In 1999, the committee began its studies on the North Atlantic Treaty Organization (NATO) and peacekeeping which looked into Canada’s role in NATO, NATO’s new Strategic Concept for this country, reviewed legal aspects of NATO’s new roles, examined NATO’s participation in Kosovo, studied the implications of the shift towards a new concept of human security, explored the evolving European Security and Defence Identity (ESDI) and its implications for both Canada and NATO, and investigated Parliament’s role in determining Canada’s external military commitments.
In recent years, the committee has examined Canada’s relations with individual countries. In particular, the committee has studied the so-called BRIC countries (Brazil, Russia, India and China), releasing a series of reports between 2010-2012: Canada and Russia: building on today’s successes for tomorrow's potential (March 2010); New Global Economy: Responding to the Rise of Russia, India and China (June 2010); Seizing Opportunities for Canadians: India's Growth and Canada's Future Prosperity (December 2010); and Intensifying Strategic Partnerships with the New Brazil (May 2012). In 2015, the committee released a report on the Asia-Pacific region entitled: Securing Canada's Place in Asia-Pacific: a Focus on Southeast Asia which continued the study of emerging market economies.
SELECTED LEGISLATIVE WORK
The bulk of the committee’s legislative agenda relates to the implementation and modification of international agreements and treaties, most significantly the study of the Canada-United States Free Trade Agreement Implementation Act in 1988, and the North American Free Trade Agreement Implementation Act in 1993.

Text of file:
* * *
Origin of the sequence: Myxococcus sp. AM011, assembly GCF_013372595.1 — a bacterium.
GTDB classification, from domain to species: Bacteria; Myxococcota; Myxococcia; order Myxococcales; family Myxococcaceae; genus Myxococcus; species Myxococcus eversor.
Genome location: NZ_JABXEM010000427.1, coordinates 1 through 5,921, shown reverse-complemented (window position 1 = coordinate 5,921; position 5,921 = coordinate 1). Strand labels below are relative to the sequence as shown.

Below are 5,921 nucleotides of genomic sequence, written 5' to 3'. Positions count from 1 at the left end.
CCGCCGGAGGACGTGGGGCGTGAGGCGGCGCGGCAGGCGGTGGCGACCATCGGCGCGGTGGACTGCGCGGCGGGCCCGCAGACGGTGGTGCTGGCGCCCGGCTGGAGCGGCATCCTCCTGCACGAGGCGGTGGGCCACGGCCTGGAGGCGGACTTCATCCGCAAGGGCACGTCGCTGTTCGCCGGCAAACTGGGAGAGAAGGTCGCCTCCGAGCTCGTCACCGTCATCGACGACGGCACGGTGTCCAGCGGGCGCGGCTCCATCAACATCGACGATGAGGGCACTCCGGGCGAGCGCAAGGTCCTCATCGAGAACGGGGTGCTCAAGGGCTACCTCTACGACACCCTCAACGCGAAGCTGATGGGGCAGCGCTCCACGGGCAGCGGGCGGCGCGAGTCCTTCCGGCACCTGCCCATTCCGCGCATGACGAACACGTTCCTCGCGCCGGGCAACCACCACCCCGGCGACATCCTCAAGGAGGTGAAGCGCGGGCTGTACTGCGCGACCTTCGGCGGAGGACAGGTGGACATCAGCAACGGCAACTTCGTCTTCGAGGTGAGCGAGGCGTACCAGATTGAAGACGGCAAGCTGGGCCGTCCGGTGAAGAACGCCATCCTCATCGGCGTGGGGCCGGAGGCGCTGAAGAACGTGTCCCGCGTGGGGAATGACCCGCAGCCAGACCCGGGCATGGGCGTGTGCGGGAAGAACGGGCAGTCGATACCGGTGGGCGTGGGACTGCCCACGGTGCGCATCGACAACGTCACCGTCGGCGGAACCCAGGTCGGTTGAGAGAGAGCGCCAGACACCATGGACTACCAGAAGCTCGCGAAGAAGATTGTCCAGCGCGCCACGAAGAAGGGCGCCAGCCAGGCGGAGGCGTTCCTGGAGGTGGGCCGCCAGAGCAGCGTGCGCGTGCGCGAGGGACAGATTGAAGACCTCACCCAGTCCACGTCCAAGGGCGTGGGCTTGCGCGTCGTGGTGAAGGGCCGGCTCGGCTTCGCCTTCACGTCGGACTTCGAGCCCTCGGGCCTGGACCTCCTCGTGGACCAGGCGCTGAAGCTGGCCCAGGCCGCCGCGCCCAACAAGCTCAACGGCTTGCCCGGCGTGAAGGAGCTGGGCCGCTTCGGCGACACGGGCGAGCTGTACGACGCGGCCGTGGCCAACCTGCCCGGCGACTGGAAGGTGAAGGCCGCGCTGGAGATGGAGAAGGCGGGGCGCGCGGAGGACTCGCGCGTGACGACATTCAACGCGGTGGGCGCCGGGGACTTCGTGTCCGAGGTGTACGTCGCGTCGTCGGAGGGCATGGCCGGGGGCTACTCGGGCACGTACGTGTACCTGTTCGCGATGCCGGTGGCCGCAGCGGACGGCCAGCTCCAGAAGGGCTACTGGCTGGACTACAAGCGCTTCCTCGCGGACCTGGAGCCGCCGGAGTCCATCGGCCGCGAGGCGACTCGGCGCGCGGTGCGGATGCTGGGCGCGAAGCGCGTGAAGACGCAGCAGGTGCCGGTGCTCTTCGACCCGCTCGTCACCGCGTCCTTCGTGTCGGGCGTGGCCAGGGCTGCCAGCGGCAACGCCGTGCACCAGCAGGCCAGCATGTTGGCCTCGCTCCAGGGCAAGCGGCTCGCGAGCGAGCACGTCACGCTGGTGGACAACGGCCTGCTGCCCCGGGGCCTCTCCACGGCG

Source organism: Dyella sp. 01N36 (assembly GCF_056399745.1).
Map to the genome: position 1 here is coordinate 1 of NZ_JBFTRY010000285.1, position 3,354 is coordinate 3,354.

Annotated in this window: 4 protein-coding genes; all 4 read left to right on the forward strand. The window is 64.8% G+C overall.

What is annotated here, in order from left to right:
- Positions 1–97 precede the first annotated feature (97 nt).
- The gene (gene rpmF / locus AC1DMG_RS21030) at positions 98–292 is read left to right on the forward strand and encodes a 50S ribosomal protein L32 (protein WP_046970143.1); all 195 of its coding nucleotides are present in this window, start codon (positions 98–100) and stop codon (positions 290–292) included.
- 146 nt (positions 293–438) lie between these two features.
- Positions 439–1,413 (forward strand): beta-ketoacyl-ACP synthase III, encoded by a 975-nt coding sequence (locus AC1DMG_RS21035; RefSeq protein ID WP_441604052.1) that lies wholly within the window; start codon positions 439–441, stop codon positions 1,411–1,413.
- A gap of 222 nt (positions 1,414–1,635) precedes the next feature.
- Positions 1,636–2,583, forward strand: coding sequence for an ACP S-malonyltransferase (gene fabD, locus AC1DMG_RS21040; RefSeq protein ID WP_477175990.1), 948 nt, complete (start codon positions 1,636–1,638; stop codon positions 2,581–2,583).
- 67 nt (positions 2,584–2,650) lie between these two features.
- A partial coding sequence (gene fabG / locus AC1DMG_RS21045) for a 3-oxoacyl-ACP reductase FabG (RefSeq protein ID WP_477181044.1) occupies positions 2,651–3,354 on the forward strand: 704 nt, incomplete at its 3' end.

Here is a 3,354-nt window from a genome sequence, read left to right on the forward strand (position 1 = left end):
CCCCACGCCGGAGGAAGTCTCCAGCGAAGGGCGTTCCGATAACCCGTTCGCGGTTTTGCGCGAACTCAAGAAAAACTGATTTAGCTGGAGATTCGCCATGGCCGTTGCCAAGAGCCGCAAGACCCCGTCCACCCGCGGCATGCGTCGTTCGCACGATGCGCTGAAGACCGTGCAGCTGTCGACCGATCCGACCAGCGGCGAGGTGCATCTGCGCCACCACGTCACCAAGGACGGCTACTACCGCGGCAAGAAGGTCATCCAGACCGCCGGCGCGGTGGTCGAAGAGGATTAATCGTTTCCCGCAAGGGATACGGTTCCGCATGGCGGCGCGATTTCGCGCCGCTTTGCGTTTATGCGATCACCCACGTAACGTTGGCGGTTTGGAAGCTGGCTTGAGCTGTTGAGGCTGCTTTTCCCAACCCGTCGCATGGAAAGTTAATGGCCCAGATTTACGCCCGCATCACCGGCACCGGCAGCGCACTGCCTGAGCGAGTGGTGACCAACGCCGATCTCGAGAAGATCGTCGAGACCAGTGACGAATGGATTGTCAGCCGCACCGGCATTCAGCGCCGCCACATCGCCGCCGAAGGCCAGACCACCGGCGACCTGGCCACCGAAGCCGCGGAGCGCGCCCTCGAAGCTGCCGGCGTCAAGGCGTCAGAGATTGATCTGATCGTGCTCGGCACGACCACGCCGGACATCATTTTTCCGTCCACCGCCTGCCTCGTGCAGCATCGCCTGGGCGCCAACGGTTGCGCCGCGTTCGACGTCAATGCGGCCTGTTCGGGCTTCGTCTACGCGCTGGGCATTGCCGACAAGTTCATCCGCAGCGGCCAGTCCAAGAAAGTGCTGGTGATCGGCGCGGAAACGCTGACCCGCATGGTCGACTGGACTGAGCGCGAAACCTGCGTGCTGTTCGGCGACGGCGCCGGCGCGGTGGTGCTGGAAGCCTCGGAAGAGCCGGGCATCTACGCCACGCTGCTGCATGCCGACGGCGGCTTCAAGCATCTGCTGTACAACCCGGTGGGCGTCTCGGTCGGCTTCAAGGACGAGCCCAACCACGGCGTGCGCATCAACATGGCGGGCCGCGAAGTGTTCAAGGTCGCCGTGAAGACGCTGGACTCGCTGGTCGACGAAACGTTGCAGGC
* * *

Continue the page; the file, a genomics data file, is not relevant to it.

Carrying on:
In recent years, the committee has considered legislation implementing trade agreements with a number of countries including South Korea (2014), Honduras (2014), Panama (2012), Columbia (2010), Peru (2009), as well as implementing treaties including the Convention on Cluster Munitions (2014), the Convention on the Settlement of Investment Disputes between States and Nationals of Other States (2008), and the United Nations Convention Against Corruption (2007).
In 2012, at the request of the Minister of Foreign Affairs, the committee conducted consultations in relation to the establishment of a “Charter of the Commonwealth.” In its report A Charter “Fit for Purpose”: Parliamentary Consultation on the Proposed Charter of the Commonwealth, the committee made recommendations to assist the government in the subsequent negotiation of the text of the Charter.
For information on the current work of the committee, you may wish to review the orders of reference the committee has received from the Senate, or review the committee proceedings. Detailed information on current work of the committee can be found here.